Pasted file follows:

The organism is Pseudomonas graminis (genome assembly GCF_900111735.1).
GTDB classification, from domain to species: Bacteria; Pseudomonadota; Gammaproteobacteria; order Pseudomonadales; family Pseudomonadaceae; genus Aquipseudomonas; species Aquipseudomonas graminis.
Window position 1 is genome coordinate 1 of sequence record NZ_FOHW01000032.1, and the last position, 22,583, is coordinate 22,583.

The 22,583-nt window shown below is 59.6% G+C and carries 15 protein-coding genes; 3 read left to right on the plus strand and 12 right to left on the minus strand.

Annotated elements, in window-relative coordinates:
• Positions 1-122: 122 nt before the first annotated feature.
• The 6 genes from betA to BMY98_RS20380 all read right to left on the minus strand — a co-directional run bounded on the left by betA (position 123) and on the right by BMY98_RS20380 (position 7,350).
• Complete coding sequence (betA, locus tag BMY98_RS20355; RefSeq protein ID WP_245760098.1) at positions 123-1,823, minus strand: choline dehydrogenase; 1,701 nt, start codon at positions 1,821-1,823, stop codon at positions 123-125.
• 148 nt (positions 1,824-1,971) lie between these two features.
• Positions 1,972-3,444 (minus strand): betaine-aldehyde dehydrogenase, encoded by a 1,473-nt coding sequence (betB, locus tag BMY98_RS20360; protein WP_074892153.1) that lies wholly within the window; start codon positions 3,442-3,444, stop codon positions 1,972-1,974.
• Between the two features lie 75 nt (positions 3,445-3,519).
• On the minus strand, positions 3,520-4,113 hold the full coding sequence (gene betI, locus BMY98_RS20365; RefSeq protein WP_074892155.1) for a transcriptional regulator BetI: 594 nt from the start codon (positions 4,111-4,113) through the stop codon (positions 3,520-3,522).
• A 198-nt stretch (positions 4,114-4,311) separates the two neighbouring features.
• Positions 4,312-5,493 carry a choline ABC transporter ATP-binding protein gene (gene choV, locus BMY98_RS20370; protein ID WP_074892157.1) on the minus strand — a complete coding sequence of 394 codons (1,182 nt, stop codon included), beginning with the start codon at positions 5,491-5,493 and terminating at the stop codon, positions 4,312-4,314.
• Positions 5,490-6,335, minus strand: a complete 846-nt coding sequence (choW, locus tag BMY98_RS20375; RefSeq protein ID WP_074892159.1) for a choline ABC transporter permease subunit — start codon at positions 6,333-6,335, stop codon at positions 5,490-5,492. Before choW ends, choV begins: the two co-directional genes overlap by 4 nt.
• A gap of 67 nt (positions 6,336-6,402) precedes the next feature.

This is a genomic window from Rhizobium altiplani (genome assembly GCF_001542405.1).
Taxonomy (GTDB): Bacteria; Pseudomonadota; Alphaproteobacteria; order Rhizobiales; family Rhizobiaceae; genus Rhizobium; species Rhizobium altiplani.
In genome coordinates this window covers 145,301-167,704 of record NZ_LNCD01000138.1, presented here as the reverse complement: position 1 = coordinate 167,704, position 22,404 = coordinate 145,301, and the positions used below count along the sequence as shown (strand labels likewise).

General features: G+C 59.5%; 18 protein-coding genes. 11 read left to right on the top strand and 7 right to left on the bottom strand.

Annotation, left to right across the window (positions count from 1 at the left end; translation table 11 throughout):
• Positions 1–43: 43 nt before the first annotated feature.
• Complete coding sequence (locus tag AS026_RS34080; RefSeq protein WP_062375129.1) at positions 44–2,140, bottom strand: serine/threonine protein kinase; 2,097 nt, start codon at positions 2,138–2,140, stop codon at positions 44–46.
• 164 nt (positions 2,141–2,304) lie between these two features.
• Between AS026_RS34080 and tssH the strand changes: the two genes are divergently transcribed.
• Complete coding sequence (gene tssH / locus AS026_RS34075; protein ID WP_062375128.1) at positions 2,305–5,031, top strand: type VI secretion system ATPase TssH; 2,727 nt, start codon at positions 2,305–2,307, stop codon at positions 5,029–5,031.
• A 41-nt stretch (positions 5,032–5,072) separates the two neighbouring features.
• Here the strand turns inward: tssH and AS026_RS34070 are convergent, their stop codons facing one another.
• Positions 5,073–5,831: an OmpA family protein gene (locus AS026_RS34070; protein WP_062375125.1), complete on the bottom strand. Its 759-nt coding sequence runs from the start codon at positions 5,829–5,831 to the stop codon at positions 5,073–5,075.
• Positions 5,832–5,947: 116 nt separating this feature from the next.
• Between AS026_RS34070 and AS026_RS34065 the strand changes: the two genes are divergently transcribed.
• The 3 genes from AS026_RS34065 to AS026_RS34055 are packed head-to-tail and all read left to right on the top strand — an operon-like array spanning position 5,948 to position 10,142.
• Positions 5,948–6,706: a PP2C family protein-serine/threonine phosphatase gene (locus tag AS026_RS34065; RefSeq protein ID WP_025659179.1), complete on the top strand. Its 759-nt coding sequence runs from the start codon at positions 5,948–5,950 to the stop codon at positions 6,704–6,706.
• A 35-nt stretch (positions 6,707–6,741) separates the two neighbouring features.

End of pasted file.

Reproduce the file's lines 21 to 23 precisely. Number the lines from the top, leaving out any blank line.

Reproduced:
Annotation, left to right across the window (positions count from 1 at the left end; translation table 11 throughout):
• Positions 1–43: 43 nt before the first annotated feature.
• Complete coding sequence (locus tag AS026_RS34080; RefSeq protein WP_062375129.1) at positions 44–2,140, bottom strand: serine/threonine protein kinase; 2,097 nt, start codon at positions 2,138–2,140, stop codon at positions 44–46.